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TO THE MOON.

DAUGHTERS of Jove, whose voice is melody,
Muses, who know and rule all minstrelsy!
Sing the wide-winged Moon. Around the earth,
From her immortal head in Heaven shot forth,
Far light is scattered—boundless glory springs,
Where'er she spreads her many-beaming wings
The lampless air glows round her golden crown.

But when the Moon divine from Heaven is gone
Under the sea, her beams within abide,
Till, bathing her bright limbs in Ocean’s tide,
Clothing her form in garments glittering far,
And having yoked to her immortal car
The beam-invested steeds, whose necks on high
Curve back, she drives to a remoter sky
A western Crescent, borne impetuously
Then is made full the circle of her light,
And as she grows, her beams more bright and

bright, Are poured from Heaven, where she is hovering

then, A wonder and a sign to mortal men.

The Son of Saturn with this glorious Power Mingled in love and sleep-to whom she bore, Pandeia, a bright maid of beauty rare Among the Gods, whose lives eternal are.

Hail Queen, great Moon, white-armed Divinity, Fair-haired and favourable, thus with thee, My song beginning, by its music sweet Shall make immortal many a glorious feat Of demigods, with lovely lips, so well Which minstrels, servants of the muses, tell.

TO THE EARTH, MOTHER OF ALL.

O UNIVERSAL mother, who dost keep
From everlasting thy foundations deep,
Eldest of things, Great Earth, I sing of thee;
All shapes that have their dwelling in the sea,
All things that fly, or on the ground divine
Live, move, and there are nourished these are

thine ;

These from thy wealth thou dost sustain ; from

thee Fair babes are born, and fruits on every tree Hang ripe and large, revered Divinity !

The life of mortal men beneath thy sway Is held ; thy power both gives and takes away! Happy are they whom thy mild favours nourish, All things unstinted round them grow and flourish. For them, endures the life-sustaining field Its load of harvest, and their cattle yield Large increase, and their house with wealth is

filled.

Such honoured dwell in cities fair and free,
The homes of lovely women, prosperously;
Their sons exult in youth's new budding gladness,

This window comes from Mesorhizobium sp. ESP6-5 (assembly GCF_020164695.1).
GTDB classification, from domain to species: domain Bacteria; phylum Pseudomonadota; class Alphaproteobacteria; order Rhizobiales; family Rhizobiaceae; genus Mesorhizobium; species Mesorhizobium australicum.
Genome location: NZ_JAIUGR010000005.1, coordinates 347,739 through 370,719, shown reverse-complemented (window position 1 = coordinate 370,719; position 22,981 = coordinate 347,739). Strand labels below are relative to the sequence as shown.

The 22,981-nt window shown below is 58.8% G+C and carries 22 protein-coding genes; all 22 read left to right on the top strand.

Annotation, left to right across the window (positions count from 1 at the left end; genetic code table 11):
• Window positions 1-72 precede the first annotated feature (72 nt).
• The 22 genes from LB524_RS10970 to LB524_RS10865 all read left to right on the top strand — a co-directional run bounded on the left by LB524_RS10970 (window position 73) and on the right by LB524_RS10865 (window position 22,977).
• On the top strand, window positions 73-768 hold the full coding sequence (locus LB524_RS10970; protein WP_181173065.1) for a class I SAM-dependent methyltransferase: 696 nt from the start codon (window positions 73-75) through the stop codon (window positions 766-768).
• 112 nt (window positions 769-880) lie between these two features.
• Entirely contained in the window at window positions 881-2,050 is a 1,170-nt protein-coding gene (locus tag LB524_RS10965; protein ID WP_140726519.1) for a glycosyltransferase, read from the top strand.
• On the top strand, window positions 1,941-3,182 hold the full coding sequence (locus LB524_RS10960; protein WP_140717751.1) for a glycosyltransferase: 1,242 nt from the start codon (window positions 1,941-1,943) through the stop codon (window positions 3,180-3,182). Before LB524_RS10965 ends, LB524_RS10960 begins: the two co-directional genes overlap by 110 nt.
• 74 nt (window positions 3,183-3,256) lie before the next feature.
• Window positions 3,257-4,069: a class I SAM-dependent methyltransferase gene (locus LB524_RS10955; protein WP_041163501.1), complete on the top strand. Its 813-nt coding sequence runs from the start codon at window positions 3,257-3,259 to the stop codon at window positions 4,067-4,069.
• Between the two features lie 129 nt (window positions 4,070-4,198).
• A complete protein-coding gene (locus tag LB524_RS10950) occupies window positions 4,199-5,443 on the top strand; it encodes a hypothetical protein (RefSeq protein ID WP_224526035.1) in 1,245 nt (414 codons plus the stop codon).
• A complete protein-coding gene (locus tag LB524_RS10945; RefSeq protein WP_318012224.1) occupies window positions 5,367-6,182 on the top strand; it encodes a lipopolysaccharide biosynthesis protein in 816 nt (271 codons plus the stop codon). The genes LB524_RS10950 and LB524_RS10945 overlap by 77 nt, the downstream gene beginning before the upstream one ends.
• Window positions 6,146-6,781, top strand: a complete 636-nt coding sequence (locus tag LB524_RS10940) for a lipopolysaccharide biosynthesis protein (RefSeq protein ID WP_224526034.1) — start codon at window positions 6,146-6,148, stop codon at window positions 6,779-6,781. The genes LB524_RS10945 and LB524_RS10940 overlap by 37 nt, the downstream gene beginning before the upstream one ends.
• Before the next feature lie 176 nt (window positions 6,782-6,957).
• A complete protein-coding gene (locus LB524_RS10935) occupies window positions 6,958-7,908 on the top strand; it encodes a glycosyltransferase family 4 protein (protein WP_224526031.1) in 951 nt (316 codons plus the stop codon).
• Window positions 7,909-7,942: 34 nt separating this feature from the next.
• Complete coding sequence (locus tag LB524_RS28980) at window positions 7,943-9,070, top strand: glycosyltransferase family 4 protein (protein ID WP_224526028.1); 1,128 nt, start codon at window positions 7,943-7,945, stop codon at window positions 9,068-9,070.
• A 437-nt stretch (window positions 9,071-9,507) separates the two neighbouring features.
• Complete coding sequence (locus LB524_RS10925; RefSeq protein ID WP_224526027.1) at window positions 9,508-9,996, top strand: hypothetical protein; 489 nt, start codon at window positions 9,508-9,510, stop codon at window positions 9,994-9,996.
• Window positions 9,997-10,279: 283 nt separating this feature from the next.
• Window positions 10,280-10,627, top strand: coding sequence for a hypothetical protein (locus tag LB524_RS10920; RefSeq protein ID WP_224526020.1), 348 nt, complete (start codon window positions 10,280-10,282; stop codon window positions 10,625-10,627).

And their fresh daughters free from care or sad-

ness,
With bloom-inwoven dance and happy song,
On the soft flowers the meadow-grass among,
Leap round them sporting-such delights by thee
Are given, rich Power, revered Divinity.

Mother of gods, thou wife of starry Heaven, Farewell ! be thou propitious, and be given A happy life for this brief melody, Nor thou nor other songs shall unremembered be.

TO CASTOR AND POLLUX.

YE wild-eyed Muses, sing the Twins of Jove,
Whom the fair-ancled Leda mixed in love
With mighty Saturn's heaven-obscuring Child,
On Taygetus, that lofty mountain wild,
Brought forth in joy, mild Pollux void of blame,
And steel-subduing Castor, heirs of fame.
These are the Powers who earth-born mortals

save

And ships, whose flight is swift along the wave.
When wintry tempests o'er the savage sea
Are raging, and the sailors tremblingly
Call on the Twins of Jove with prayer and vow,

Gathered in fear upon the lofty prow,
And sacrifice with snow-white lambs, the wind
And the huge billow bursting close behind,
Even then beneath the weltering waters bear
The staggering ship—they suddenly appear,
On yellow wings rushing athwart the sky,
And lull the blasts in mute tranquillity,
And strew the waves on the white ocean's bed,
Fair omen of the voyage; from toil and dread,
The sailors rest, rejoicing in the sight,
And plough the quiet sea in safe delight.

TO) MINERVA.

I SING the glorious Power with azure eyes,
Athenian Pallas! tameless, chaste, and wise,
Trilogenia, town-preserving maid,
Revered and mighty; from his awful head
Whom Jove brought forth, in warlike armour

drest,
Golden, all radiant ! wonder strange possessed
The everlasting Gods that shape to see,
Shaking a javelin keen, impetuously
Rush from the crest of Ægis-bearing Jove ;
Fearfully Heaven was shaken, and did move
Beneath the might of the Cerulean-eyed ;
Earth dreadfully resounded, far and wide,

And lifted from its depths, the sea swelled high
In purple billows, the tide suddenly
Stood still, and great Hyperion's son long time
Checked his swift steeds, till where she stood

sublime,
Pallas from her immortal shoulders threw
The arms divine; wise Jove rejoiced to view.
Child of the Ægis-bearer, hail to thee,
Northine nor others' praise shall unremembered be.

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